I'm in the market for a half decent quality 10" table saw. I need at
least a 20" rip capability. I'm just a garage hobbiest and it will
receive minimal use but I do appreciate quality and hate to buy junk but
if it can do a decent job, I'm happy.
Could someone in the know look at these 2 saws and give your opinion.
I'm looking for a reasonable middle ground between 'decent' quality and
cost. 250.00 USD is really my limit.
Any and all opinions appreciated.
Thanks for reading.
If that's all you can afford, go for it and make the best of it. But you
can't get a decent quality saw for $250 unless you find a widow who hasn't
heard of ebay. How did you come up with the $250 figure? Sometimes I set
some arbitrary budget number before I do all of my research, and it turns
out to be off-base. If it is an optional purchase, waiting until you can
comfortably expend more money for decent equipment might be worth
I absolutely agree. I have to say every time I've bought a cheap tool I've
ended up regretting it every time I used it. It is absolutely amazing how much
more capable quality tools are.
In this fellow's case, I'd definitely say look for used. Classified ads,
for-sale newsgroups, bulletin boards at the grocery store... I've seen a lot of
decent big tools for sale lately in the North Carolina area; I couldn't say for
anywhere else. Unfortunately, I haven't seen a lathe or bandsaw lately (which
is all I "need" at this point).
If that is your limit, either saw will do. they are not the best, but the
price is right. I had a Craftsman and gave it away when I bought my Delta
Contractor's saw (that was $800 though)
You have to start someplace. While it is short on performance compared to
my present saw, I was able to make a lot of nice things with it. Setup takes
more time, crosscutting width is limited, etc. If you are making bookcases,
pine shelves, and the like, it will do the job. Do invest in a good blade
though. Something like a Freud Diablo will be a big step up.
Perfectly good contractors saws regularly sell used for about $250 (about
$500 new). Assuming you get a sound one, you will be much happier with it
than with something like your links.
You have to watch the classified ads pretty closely. Around here anything
decent is gone the first day; it took me a few months before I called on one
that wasn't already sold; but I am delighted with what I got.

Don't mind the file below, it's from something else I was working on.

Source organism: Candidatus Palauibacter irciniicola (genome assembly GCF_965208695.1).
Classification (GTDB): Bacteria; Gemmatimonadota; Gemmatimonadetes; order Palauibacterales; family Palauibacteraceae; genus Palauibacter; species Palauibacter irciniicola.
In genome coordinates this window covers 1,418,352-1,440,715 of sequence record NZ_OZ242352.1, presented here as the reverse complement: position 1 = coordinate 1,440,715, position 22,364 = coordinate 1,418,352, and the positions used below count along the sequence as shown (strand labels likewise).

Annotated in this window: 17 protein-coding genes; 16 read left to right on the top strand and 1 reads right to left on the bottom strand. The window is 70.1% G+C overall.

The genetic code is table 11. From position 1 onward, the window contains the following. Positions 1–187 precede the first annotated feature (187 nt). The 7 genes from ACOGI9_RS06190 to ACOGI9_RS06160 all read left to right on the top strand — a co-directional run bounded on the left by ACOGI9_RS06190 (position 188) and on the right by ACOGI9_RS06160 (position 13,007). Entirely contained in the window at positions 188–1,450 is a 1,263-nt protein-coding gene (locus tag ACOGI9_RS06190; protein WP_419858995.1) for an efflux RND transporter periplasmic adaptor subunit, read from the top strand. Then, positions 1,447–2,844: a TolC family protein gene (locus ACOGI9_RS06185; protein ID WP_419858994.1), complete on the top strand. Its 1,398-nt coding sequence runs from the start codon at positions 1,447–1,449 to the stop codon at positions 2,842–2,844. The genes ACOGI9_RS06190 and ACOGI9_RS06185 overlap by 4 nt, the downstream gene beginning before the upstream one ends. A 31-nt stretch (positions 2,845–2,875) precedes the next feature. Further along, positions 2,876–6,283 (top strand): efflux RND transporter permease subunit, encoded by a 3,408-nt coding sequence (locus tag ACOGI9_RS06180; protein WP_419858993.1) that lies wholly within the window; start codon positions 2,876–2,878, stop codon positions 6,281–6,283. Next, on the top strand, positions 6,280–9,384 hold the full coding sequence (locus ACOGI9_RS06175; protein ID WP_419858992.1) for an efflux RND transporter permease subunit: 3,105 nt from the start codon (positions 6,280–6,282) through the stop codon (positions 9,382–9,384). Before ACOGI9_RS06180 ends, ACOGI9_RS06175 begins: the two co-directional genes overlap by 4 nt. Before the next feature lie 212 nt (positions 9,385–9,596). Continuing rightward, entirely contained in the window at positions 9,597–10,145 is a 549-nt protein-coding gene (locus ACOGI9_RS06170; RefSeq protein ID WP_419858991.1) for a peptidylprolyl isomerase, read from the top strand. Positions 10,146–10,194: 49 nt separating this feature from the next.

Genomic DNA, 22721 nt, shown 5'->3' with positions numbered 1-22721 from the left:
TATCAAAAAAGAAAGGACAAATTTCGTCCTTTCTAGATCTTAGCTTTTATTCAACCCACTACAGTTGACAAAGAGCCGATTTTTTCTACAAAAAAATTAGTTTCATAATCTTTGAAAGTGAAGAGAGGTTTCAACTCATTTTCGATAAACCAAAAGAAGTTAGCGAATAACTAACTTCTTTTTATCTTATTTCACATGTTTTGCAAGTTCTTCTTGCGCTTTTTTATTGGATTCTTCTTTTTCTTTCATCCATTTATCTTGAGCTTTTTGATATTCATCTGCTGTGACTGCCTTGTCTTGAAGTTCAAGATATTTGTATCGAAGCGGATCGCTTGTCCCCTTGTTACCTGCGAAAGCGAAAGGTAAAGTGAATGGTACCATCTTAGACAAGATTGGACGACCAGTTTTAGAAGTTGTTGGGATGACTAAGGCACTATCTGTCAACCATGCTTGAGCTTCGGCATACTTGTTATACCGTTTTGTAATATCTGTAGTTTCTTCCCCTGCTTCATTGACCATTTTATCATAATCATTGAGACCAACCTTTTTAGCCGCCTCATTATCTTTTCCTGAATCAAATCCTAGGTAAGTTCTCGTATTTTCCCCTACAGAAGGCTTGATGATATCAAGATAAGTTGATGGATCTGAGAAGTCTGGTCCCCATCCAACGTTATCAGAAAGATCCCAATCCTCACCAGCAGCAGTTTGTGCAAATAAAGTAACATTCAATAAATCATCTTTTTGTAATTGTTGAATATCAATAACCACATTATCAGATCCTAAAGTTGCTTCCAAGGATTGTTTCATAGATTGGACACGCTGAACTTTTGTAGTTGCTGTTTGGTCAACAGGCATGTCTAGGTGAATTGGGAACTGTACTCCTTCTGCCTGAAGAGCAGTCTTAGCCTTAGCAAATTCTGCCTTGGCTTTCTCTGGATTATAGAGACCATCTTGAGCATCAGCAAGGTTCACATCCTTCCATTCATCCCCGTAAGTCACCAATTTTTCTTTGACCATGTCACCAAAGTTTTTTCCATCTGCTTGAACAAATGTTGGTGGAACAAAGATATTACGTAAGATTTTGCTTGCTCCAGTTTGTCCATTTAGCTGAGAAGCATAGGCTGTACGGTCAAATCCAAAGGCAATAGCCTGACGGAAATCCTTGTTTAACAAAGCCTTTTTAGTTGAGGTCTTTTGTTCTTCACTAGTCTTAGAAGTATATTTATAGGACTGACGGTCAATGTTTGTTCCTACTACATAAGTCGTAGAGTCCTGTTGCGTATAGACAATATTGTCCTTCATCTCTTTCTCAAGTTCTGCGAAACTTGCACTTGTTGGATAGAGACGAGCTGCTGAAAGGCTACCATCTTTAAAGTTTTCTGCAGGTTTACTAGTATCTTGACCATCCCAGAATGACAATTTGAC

proposed a theory
......and in reply I say!:
remove ns from my header address to reply via email
and be able to judge a good purchase from a goose purchase....how?
I know I am wrong about just about everything. So I
am not going to listen when I am told I am wrong about
the things I know I am right about.
Aha! That is why I won't buy used. I will buy many things used, but I do
not know enough about ww tools. Too many variables that I add to the
equation with my "technique" for me to increase the chances of a tool issue
causing problems. After all, consider all the posts here about problems
with NEW tools - even expensive ones form the "top" companies. I post this
comment not just for the OP but also for those of you who regularly -- and
with the best of intentions -- suggest newbies purchase used tools. Hand
power tools, yes. Maybe some bench tools. But among the power tools I
would not buy used at this point in the learning curve: TS, jointer,
planer, and probably a BS. FWIW. -- Igor
I belong to this really interesting woodworking group
(www.diablowoodworkers.com) In that group of generally very nice people
are all sorts of folks, quite experienced in the ways of tools, new and
old, willing to help a new user in evaluating and purchasing tools. Quite
frequently, there will be an email broadcast to the group, that some one
has a used blurfl for sale, with pictures, at such and such a price.
Usually because of an upgrade. Buying a piece of used equipment, from
someone you know, whose work you've seen, and with whom you've spent some
quality time, is a whole different experience.
But if it came to going out to see something from the paper, I could call